Managing Smartphone Distractions in the Classroom
Technology has become an integral element in our students’ educational journey. With the influx of diverse and multimedia instruction technology software and 1:1 programs, students have access to technology both in and out of school settings. Laptops, Chromebooks, iPads, and even cell phones are providing students with opportunities to access the internet for researching, communicating and social learning. Classroom teachers are embracing the technology as a means to provide immediate feedback, assess student understanding and interact with both parents and students. However, what classroom teachers are not embracing is the increased number of discipline issues in classrooms related to an increased level of student distraction due to cell phone use. In a recent edWeb.net edWebinar, Shannon Holden, Principal at Pierce City High School in Missouri, addresses this very issue by answering the question “how are we monitoring cell phones in our classroom and aren’t devices supposed to help?”
Research from Asurion (2017) found that Americans check their phones every 12 minutes. Holden and students in his district set out to find out if this research pertained to students and if these devices are disrupting the classroom. Using charts, sixth-grade students collected cell phone usage data and recorded every time a student received a notification from social media apps and texts from family and friends. Of the 20 students who participated in the study, there were recorded 7,800 notifications, averaging one notification per student every eight minutes. These results are reinforced by research done on The Impact of Mobile Phone Use on Students Learning (2013) which states that students not using cell phones wrote an average of 62% more in their notes, wrote more detailed notes, recalled more detailed info and scored a letter and a half higher on assessment. All the cell phone usage research and the study done by Pierce City sixth graders substantiates that students engage in more off-task behavior, have higher concentration and focus issues, and that there is the potential to cause detrimental physical and mental health issues.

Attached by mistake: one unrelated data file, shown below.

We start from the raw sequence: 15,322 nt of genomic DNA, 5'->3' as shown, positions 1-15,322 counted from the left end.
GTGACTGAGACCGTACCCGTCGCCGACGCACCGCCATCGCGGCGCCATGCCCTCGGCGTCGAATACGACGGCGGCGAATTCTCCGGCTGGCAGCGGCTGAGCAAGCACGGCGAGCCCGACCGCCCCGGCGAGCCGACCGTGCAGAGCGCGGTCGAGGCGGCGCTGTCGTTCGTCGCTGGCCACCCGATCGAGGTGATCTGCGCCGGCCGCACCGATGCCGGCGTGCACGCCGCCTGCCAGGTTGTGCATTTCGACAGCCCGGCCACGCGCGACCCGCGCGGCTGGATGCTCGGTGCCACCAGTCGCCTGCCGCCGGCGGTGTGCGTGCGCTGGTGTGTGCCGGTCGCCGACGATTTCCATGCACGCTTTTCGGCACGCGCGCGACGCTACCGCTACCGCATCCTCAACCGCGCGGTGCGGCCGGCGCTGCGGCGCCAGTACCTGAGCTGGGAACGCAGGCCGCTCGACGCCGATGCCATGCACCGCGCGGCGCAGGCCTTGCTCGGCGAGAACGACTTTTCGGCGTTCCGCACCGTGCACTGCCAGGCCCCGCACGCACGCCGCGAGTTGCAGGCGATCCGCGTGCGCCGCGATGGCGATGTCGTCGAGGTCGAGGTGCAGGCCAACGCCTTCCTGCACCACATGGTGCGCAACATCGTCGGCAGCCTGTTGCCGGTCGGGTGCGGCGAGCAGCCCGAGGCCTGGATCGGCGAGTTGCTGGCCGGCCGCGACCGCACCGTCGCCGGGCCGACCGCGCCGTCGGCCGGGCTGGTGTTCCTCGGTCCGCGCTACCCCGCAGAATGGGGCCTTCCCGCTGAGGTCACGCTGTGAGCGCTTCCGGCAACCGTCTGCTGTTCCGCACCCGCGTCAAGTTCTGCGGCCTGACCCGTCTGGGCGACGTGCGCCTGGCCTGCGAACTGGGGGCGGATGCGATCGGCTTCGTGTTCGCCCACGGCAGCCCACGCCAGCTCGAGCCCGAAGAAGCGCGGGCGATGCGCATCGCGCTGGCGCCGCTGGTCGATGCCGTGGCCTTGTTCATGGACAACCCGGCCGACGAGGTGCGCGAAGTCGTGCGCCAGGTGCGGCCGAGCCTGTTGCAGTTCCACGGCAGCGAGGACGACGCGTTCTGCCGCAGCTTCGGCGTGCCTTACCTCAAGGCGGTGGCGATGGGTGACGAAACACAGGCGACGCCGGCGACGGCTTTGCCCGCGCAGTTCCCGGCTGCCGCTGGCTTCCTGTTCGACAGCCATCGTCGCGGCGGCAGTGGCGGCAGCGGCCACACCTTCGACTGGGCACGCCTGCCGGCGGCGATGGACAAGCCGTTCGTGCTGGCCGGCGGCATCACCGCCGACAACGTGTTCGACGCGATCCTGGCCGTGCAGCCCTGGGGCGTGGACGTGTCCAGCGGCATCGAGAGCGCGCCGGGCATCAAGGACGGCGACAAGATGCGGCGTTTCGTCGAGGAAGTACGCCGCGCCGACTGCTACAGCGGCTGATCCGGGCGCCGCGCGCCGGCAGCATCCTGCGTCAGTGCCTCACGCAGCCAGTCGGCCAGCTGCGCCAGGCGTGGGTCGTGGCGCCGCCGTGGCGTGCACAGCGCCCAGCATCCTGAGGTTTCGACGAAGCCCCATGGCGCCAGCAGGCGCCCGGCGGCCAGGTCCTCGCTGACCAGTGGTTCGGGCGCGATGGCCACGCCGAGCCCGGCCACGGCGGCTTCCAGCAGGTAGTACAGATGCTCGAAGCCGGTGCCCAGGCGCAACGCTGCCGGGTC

School districts across the world are taking a wide range of approaches to the student cell phone problems in schools. According to a recent survey from the National Center for Education Statistics, the percentage of public schools that banned cell phones and other mobile devices decreased from 91% in 2010 to 66% in 2016. On the other side of the spectrum, places such as France and Ontario are banning cell phones altogether and U.S. states such as California and Utah have proposed banned cell phone legislation.